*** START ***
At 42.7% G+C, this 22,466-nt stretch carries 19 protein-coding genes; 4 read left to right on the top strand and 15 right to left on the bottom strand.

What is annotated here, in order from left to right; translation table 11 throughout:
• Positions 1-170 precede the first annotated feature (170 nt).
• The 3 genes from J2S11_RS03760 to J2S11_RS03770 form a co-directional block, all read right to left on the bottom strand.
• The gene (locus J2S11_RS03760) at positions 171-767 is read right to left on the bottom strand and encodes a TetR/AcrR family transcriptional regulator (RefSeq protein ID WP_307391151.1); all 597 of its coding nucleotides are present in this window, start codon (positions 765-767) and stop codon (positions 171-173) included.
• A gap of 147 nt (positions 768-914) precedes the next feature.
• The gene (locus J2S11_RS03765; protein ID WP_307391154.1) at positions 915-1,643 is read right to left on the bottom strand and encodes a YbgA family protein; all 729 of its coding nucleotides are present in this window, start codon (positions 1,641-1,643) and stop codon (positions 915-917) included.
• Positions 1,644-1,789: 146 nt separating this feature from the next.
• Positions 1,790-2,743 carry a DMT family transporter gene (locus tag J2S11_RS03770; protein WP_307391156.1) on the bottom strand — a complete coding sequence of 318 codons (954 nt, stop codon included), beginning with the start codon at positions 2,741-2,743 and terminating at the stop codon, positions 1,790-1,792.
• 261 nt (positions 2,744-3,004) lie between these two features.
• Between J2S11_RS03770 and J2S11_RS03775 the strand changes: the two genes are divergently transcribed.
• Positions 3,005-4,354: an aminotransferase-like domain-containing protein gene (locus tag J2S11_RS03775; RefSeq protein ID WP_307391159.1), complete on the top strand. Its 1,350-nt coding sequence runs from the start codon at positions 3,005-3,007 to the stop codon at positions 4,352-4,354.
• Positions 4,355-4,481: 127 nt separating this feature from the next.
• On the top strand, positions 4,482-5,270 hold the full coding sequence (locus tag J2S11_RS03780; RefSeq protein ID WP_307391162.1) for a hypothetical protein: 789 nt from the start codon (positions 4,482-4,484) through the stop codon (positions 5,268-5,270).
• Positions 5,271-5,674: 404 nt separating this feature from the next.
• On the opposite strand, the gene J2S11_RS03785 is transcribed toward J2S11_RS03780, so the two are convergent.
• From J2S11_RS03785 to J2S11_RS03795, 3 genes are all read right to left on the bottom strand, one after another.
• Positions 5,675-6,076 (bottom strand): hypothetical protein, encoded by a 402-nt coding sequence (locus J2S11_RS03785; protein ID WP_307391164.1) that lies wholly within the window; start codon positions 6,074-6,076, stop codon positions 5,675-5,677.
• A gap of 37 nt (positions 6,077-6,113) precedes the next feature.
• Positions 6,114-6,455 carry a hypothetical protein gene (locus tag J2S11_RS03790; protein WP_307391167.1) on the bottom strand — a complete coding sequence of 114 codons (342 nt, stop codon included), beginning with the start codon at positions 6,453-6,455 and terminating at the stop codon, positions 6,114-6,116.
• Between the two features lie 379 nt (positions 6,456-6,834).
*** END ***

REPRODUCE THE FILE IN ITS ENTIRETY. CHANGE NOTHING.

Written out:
At 42.7% G+C, this 22,466-nt stretch carries 19 protein-coding genes; 4 read left to right on the top strand and 15 right to left on the bottom strand.

What is annotated here, in order from left to right; translation table 11 throughout:
• Positions 1-170 precede the first annotated feature (170 nt).
• The 3 genes from J2S11_RS03760 to J2S11_RS03770 form a co-directional block, all read right to left on the bottom strand.
• The gene (locus J2S11_RS03760) at positions 171-767 is read right to left on the bottom strand and encodes a TetR/AcrR family transcriptional regulator (RefSeq protein ID WP_307391151.1); all 597 of its coding nucleotides are present in this window, start codon (positions 765-767) and stop codon (positions 171-173) included.
• A gap of 147 nt (positions 768-914) precedes the next feature.
• The gene (locus J2S11_RS03765; protein ID WP_307391154.1) at positions 915-1,643 is read right to left on the bottom strand and encodes a YbgA family protein; all 729 of its coding nucleotides are present in this window, start codon (positions 1,641-1,643) and stop codon (positions 915-917) included.
• Positions 1,644-1,789: 146 nt separating this feature from the next.
• Positions 1,790-2,743 carry a DMT family transporter gene (locus tag J2S11_RS03770; protein WP_307391156.1) on the bottom strand — a complete coding sequence of 318 codons (954 nt, stop codon included), beginning with the start codon at positions 2,741-2,743 and terminating at the stop codon, positions 1,790-1,792.
• 261 nt (positions 2,744-3,004) lie between these two features.
• Between J2S11_RS03770 and J2S11_RS03775 the strand changes: the two genes are divergently transcribed.
• Positions 3,005-4,354: an aminotransferase-like domain-containing protein gene (locus tag J2S11_RS03775; RefSeq protein ID WP_307391159.1), complete on the top strand. Its 1,350-nt coding sequence runs from the start codon at positions 3,005-3,007 to the stop codon at positions 4,352-4,354.
• Positions 4,355-4,481: 127 nt separating this feature from the next.
• On the top strand, positions 4,482-5,270 hold the full coding sequence (locus tag J2S11_RS03780; RefSeq protein ID WP_307391162.1) for a hypothetical protein: 789 nt from the start codon (positions 4,482-4,484) through the stop codon (positions 5,268-5,270).
• Positions 5,271-5,674: 404 nt separating this feature from the next.
• On the opposite strand, the gene J2S11_RS03785 is transcribed toward J2S11_RS03780, so the two are convergent.
• From J2S11_RS03785 to J2S11_RS03795, 3 genes are all read right to left on the bottom strand, one after another.
• Positions 5,675-6,076 (bottom strand): hypothetical protein, encoded by a 402-nt coding sequence (locus J2S11_RS03785; protein ID WP_307391164.1) that lies wholly within the window; start codon positions 6,074-6,076, stop codon positions 5,675-5,677.
• A gap of 37 nt (positions 6,077-6,113) precedes the next feature.
• Positions 6,114-6,455 carry a hypothetical protein gene (locus tag J2S11_RS03790; protein WP_307391167.1) on the bottom strand — a complete coding sequence of 114 codons (342 nt, stop codon included), beginning with the start codon at positions 6,453-6,455 and terminating at the stop codon, positions 6,114-6,116.
• Between the two features lie 379 nt (positions 6,456-6,834).